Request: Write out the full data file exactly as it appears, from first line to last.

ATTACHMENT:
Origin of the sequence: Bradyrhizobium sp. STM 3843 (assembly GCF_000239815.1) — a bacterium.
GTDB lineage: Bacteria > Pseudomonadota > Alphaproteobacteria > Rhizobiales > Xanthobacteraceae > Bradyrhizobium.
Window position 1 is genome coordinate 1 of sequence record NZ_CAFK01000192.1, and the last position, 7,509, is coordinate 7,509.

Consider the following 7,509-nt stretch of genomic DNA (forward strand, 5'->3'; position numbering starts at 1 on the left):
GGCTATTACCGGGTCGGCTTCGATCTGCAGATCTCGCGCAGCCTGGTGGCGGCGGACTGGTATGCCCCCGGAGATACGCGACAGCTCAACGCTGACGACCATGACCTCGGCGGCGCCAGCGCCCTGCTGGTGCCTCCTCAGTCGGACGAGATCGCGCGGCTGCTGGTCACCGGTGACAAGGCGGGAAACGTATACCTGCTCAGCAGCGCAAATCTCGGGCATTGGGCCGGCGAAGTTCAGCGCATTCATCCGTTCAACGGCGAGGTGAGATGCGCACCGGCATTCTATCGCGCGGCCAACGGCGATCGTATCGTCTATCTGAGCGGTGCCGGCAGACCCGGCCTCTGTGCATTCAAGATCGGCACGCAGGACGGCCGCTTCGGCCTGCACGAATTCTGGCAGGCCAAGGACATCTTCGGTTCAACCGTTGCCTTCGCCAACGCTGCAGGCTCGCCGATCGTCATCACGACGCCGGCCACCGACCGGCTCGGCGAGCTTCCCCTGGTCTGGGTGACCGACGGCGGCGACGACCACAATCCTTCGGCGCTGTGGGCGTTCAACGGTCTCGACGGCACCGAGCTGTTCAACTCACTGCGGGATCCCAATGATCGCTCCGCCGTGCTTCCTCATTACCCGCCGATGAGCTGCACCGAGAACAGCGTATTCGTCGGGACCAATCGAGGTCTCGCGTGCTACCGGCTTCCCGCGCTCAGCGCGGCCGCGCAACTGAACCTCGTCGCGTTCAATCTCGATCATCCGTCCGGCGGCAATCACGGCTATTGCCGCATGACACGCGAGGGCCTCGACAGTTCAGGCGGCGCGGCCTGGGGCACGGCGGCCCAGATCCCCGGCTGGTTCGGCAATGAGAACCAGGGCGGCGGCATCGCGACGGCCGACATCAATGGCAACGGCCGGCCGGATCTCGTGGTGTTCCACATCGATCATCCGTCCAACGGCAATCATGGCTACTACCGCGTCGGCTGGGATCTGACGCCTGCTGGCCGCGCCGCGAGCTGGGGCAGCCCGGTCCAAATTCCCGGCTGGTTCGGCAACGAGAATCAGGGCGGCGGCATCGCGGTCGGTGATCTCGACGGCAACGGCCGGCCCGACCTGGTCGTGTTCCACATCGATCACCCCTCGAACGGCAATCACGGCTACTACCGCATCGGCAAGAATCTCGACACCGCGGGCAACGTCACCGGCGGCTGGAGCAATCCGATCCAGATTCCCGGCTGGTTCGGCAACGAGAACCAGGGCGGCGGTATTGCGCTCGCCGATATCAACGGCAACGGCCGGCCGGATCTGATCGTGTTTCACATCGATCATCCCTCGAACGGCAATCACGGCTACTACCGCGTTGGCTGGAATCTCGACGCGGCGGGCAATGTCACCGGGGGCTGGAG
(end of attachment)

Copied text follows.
Origin of the sequence: Bradyrhizobium sp. STM 3843 (assembly GCF_000239815.1) — a bacterium.
GTDB lineage: Bacteria > Pseudomonadota > Alphaproteobacteria > Rhizobiales > Xanthobacteraceae > Bradyrhizobium.
Window position 1 is genome coordinate 1 of sequence record NZ_CAFK01000192.1, and the last position, 7,509, is coordinate 7,509.

Consider the following 7,509-nt stretch of genomic DNA (forward strand, 5'->3'; position numbering starts at 1 on the left):
GGCTATTACCGGGTCGGCTTCGATCTGCAGATCTCGCGCAGCCTGGTGGCGGCGGACTGGTATGCCCCCGGAGATACGCGACAGCTCAACGCTGACGACCATGACCTCGGCGGCGCCAGCGCCCTGCTGGTGCCTCCTCAGTCGGACGAGATCGCGCGGCTGCTGGTCACCGGTGACAAGGCGGGAAACGTATACCTGCTCAGCAGCGCAAATCTCGGGCATTGGGCCGGCGAAGTTCAGCGCATTCATCCGTTCAACGGCGAGGTGAGATGCGCACCGGCATTCTATCGCGCGGCCAACGGCGATCGTATCGTCTATCTGAGCGGTGCCGGCAGACCCGGCCTCTGTGCATTCAAGATCGGCACGCAGGACGGCCGCTTCGGCCTGCACGAATTCTGGCAGGCCAAGGACATCTTCGGTTCAACCGTTGCCTTCGCCAACGCTGCAGGCTCGCCGATCGTCATCACGACGCCGGCCACCGACCGGCTCGGCGAGCTTCCCCTGGTCTGGGTGACCGACGGCGGCGACGACCACAATCCTTCGGCGCTGTGGGCGTTCAACGGTCTCGACGGCACCGAGCTGTTCAACTCACTGCGGGATCCCAATGATCGCTCCGCCGTGCTTCCTCATTACCCGCCGATGAGCTGCACCGAGAACAGCGTATTCGTCGGGACCAATCGAGGTCTCGCGTGCTACCGGCTTCCCGCGCTCAGCGCGGCCGCGCAACTGAACCTCGTCGCGTTCAATCTCGATCATCCGTCCGGCGGCAATCACGGCTATTGCCGCATGACACGCGAGGGCCTCGACAGTTCAGGCGGCGCGGCCTGGGGCACGGCGGCCCAGATCCCCGGCTGGTTCGGCAATGAGAACCAGGGCGGCGGCATCGCGACGGCCGACATCAATGGCAACGGCCGGCCGGATCTCGTGGTGTTCCACATCGATCATCCGTCCAACGGCAATCATGGCTACTACCGCGTCGGCTGGGATCTGACGCCTGCTGGCCGCGCCGCGAGCTGGGGCAGCCCGGTCCAAATTCCCGGCTGGTTCGGCAACGAGAATCAGGGCGGCGGCATCGCGGTCGGTGATCTCGACGGCAACGGCCGGCCCGACCTGGTCGTGTTCCACATCGATCACCCCTCGAACGGCAATCACGGCTACTACCGCATCGGCAAGAATCTCGACACCGCGGGCAACGTCACCGGCGGCTGGAGCAATCCGATCCAGATTCCCGGCTGGTTCGGCAACGAGAACCAGGGCGGCGGTATTGCGCTCGCCGATATCAACGGCAACGGCCGGCCGGATCTGATCGTGTTTCACATCGATCATCCCTCGAACGGCAATCACGGCTACTACCGCGTTGGCTGGAATCTCGACGCGGCGGGCAATGTCACCGGGGGCTGGAG